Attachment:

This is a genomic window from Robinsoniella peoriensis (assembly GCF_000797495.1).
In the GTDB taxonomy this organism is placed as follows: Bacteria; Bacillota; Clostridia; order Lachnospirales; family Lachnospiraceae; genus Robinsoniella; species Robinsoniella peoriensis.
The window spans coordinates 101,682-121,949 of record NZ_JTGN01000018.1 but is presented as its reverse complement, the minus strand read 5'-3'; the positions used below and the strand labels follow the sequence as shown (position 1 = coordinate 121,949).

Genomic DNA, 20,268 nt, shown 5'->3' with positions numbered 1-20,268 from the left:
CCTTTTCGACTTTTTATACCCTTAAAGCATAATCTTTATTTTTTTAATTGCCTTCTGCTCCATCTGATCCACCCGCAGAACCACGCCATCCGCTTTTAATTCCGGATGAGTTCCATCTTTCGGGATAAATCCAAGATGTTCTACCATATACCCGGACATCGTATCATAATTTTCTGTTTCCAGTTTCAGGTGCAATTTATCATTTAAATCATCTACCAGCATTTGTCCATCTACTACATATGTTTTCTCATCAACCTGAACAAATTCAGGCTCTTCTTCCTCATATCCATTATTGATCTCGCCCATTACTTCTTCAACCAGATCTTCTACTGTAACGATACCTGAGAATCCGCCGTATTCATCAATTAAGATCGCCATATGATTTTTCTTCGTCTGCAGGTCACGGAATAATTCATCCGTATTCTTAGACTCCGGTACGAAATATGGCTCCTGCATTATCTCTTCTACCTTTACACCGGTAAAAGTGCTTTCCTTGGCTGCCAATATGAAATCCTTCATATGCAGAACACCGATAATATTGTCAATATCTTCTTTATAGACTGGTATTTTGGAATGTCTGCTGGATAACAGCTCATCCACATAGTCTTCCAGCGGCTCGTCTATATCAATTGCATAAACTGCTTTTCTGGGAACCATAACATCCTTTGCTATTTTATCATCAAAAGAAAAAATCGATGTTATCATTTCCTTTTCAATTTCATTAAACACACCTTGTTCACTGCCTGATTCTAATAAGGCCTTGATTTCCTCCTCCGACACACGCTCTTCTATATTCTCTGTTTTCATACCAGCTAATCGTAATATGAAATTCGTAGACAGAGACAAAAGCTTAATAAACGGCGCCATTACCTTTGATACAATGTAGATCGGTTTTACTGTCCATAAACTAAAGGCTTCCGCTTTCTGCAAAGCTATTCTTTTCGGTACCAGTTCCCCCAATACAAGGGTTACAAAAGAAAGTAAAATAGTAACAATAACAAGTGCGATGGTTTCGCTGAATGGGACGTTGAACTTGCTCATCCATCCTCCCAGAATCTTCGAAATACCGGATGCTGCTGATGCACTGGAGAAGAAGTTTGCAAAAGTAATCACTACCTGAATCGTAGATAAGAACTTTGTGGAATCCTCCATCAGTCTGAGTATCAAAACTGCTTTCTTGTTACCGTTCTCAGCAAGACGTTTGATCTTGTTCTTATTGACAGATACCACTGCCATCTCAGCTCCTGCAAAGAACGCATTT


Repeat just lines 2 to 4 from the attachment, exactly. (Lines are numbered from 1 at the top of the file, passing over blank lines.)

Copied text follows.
In the GTDB taxonomy this organism is placed as follows: Bacteria; Bacillota; Clostridia; order Lachnospirales; family Lachnospiraceae; genus Robinsoniella; species Robinsoniella peoriensis.
The window spans coordinates 101,682-121,949 of record NZ_JTGN01000018.1 but is presented as its reverse complement, the minus strand read 5'-3'; the positions used below and the strand labels follow the sequence as shown (position 1 = coordinate 121,949).

Genomic DNA, 20,268 nt, shown 5'->3' with positions numbered 1-20,268 from the left: